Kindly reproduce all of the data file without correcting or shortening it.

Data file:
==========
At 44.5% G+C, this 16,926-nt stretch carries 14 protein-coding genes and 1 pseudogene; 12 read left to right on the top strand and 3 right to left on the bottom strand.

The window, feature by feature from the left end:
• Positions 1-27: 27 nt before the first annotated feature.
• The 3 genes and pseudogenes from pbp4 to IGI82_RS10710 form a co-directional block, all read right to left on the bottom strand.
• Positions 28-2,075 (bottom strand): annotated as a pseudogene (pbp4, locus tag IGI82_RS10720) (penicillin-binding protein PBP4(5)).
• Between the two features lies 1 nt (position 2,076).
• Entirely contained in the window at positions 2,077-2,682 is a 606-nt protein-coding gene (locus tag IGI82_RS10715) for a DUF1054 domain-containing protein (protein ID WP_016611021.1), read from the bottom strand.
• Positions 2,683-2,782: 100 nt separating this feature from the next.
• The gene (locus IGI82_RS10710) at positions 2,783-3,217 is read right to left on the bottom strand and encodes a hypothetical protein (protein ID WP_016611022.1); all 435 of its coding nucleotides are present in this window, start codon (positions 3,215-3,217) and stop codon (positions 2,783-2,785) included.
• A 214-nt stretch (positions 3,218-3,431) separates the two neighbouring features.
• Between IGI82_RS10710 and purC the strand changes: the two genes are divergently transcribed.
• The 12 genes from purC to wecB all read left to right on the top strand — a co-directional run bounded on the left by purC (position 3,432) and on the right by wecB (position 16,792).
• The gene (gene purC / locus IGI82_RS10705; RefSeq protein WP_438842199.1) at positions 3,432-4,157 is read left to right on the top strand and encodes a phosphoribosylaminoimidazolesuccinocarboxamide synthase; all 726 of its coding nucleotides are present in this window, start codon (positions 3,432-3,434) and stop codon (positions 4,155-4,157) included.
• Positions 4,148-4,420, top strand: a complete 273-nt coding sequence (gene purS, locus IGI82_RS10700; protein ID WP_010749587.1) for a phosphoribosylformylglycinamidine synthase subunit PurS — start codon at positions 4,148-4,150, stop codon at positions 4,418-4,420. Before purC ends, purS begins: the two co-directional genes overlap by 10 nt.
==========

At 44.5% G+C, this 16,926-nt stretch carries 14 protein-coding genes and 1 pseudogene; 12 read left to right on the top strand and 3 right to left on the bottom strand.

The window, feature by feature from the left end:
• Positions 1-27: 27 nt before the first annotated feature.
• The 3 genes and pseudogenes from pbp4 to IGI82_RS10710 form a co-directional block, all read right to left on the bottom strand.
• Positions 28-2,075 (bottom strand): annotated as a pseudogene (pbp4, locus tag IGI82_RS10720) (penicillin-binding protein PBP4(5)).
• Between the two features lies 1 nt (position 2,076).
• Entirely contained in the window at positions 2,077-2,682 is a 606-nt protein-coding gene (locus tag IGI82_RS10715) for a DUF1054 domain-containing protein (protein ID WP_016611021.1), read from the bottom strand.
• Positions 2,683-2,782: 100 nt separating this feature from the next.
• The gene (locus IGI82_RS10710) at positions 2,783-3,217 is read right to left on the bottom strand and encodes a hypothetical protein (protein ID WP_016611022.1); all 435 of its coding nucleotides are present in this window, start codon (positions 3,215-3,217) and stop codon (positions 2,783-2,785) included.
• A 214-nt stretch (positions 3,218-3,431) separates the two neighbouring features.
• Between IGI82_RS10710 and purC the strand changes: the two genes are divergently transcribed.
• The 12 genes from purC to wecB all read left to right on the top strand — a co-directional run bounded on the left by purC (position 3,432) and on the right by wecB (position 16,792).
• The gene (gene purC / locus IGI82_RS10705; RefSeq protein WP_438842199.1) at positions 3,432-4,157 is read left to right on the top strand and encodes a phosphoribosylaminoimidazolesuccinocarboxamide synthase; all 726 of its coding nucleotides are present in this window, start codon (positions 3,432-3,434) and stop codon (positions 4,155-4,157) included.
• Positions 4,148-4,420, top strand: a complete 273-nt coding sequence (gene purS, locus IGI82_RS10700; protein ID WP_010749587.1) for a phosphoribosylformylglycinamidine synthase subunit PurS — start codon at positions 4,148-4,150, stop codon at positions 4,418-4,420. Before purC ends, purS begins: the two co-directional genes overlap by 10 nt.